The physical environment has a profound influence over many aspects of animal ecology, such as governing the pace and timing of phenology and the patterns of activity across space and time. In extreme habitats such as deserts, the most important components of the physical environment are precipitation and temperature. Not only do these vary temporally and spatially, but this variation may influence the life history and ecology of species. My research examines how variance in temperature and precipitation influences the ecology of two species of desert dwelling consumers (desert woodrats and desert tortoises) over differing temporal scales. In Chapter 1, I describe how temperature constrains the daily activity of desert woodrats for much of the year. In the spring and summer, woodrats significantly reduce nocturnal activity outside of the den as environmental temperature increases. Indeed, during the warm summer months, nightly activity does not begin until temperature drops below the physiological lethal limit. This relationship is dependent upon gender and body mass. In Chapter 2, I estimate the tissue carbon incorporation rates and diet-to-tissue discrimination in desert tortoises. Characterizing these relationships in consumers is a critical part of being able to more accurately study how animal diet varies through the use of stable isotope analyses. However, our current understanding of the tissue isotope dynamics in terrestrial ectotherms such as tortoises is poorly developed. In Chapter 3, I examine how precipitation shapes the nutritional ecology of desert tortoises on a seasonal basis across a precipitation gradient. Due to differences in digestibility and nutritional content, foraging on C3 vs. C4/CAM plant resources has important fitness repercussions for the consumer. I use the variance in growth ring carbon isotope ratios to estimate the dietary integration of C3 and C4/CAM plant resources across tortoise populations. Individual tortoise dietary breadth, as estimated by carbon isotopic variances, becomes more generalized as local rainfall decreases. I find that juvenile desert tortoises have a more narrow dietary breadth relative to adults, and adult male tortoises have less specialized diets compared to adult female tortoises.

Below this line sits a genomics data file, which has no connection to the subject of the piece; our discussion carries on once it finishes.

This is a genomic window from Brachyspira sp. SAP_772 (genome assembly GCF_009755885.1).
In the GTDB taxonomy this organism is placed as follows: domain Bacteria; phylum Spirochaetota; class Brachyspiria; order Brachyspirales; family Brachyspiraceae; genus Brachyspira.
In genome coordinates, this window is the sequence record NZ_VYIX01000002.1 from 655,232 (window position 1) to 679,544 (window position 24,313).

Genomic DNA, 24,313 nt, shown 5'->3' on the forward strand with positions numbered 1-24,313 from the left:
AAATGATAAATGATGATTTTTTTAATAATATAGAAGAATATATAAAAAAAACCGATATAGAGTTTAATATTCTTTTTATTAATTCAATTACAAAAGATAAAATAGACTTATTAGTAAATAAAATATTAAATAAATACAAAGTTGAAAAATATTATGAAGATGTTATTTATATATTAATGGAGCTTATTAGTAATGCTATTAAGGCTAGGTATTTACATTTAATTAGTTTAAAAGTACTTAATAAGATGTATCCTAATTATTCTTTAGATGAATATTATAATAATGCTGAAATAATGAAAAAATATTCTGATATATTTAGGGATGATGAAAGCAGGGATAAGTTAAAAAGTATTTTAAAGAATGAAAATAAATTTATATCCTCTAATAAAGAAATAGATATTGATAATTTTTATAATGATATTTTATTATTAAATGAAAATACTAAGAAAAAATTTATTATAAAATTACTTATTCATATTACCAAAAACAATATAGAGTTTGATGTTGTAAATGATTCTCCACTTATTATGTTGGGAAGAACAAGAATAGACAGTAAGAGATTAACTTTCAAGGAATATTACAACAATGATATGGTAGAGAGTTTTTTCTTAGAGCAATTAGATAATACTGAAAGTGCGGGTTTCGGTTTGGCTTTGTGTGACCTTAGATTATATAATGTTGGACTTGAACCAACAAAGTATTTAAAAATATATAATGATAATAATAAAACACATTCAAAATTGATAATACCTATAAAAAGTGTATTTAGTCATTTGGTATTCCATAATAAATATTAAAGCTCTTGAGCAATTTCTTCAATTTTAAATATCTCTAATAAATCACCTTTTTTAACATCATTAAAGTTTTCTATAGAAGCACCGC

National Science Foundation, Arizona Game and Fish Department Heritage Fund Program, University of New Mexico Biology Department Graduate Research Allocation Committee, University of New Mexico Student Research Allocation Committee
stable isotope, carbon, desert woodrat, desert tortoise, Death Valley, thermal biology, Neotoma lepida, Gopherus agassizii, dietary breadth, carbon incorporation, growth ring
Level of Degree
UNM Biology Department
Smith, Felisa A.
Wolf, Blair O.
First Committee Member (Chair)
Bedrick, Edward J.
Second Committee Member
Tracy, C. R.
Murray, Ian W.. "Linking environment to ecology in arid land consumers : two case studies." (2012). http://digitalrepository.unm.edu/biol_etds/85